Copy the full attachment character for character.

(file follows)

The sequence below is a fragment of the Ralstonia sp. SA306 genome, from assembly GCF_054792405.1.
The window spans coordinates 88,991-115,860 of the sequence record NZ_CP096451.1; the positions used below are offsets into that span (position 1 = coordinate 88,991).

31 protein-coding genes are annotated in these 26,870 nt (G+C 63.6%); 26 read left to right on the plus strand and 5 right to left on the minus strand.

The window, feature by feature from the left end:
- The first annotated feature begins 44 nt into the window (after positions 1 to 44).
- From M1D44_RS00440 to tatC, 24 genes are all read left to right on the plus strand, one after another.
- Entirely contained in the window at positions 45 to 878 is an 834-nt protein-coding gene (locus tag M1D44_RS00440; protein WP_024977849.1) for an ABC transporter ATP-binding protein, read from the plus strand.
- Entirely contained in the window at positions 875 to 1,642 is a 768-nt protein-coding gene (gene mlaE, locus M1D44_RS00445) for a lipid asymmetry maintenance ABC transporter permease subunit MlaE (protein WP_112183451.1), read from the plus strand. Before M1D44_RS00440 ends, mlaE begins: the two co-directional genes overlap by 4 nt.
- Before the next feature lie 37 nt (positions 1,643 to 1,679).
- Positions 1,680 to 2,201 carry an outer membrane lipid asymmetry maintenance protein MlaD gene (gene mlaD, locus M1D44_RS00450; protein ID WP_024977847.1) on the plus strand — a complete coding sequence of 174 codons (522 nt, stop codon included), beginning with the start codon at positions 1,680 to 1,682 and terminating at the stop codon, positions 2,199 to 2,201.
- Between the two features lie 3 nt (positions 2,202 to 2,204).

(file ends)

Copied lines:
The sequence below is a fragment of the Ralstonia sp. SA306 genome, from assembly GCF_054792405.1.
The window spans coordinates 88,991-115,860 of the sequence record NZ_CP096451.1; the positions used below are offsets into that span (position 1 = coordinate 88,991).

31 protein-coding genes are annotated in these 26,870 nt (G+C 63.6%); 26 read left to right on the plus strand and 5 right to left on the minus strand.

The window, feature by feature from the left end:
- The first annotated feature begins 44 nt into the window (after positions 1 to 44).
- From M1D44_RS00440 to tatC, 24 genes are all read left to right on the plus strand, one after another.
- Entirely contained in the window at positions 45 to 878 is an 834-nt protein-coding gene (locus tag M1D44_RS00440; protein WP_024977849.1) for an ABC transporter ATP-binding protein, read from the plus strand.
- Entirely contained in the window at positions 875 to 1,642 is a 768-nt protein-coding gene (gene mlaE, locus M1D44_RS00445) for a lipid asymmetry maintenance ABC transporter permease subunit MlaE (protein WP_112183451.1), read from the plus strand. Before M1D44_RS00440 ends, mlaE begins: the two co-directional genes overlap by 4 nt.
- Before the next feature lie 37 nt (positions 1,643 to 1,679).
- Positions 1,680 to 2,201 carry an outer membrane lipid asymmetry maintenance protein MlaD gene (gene mlaD, locus M1D44_RS00450; protein ID WP_024977847.1) on the plus strand — a complete coding sequence of 174 codons (522 nt, stop codon included), beginning with the start codon at positions 1,680 to 1,682 and terminating at the stop codon, positions 2,199 to 2,201.
- Between the two features lie 3 nt (positions 2,202 to 2,204).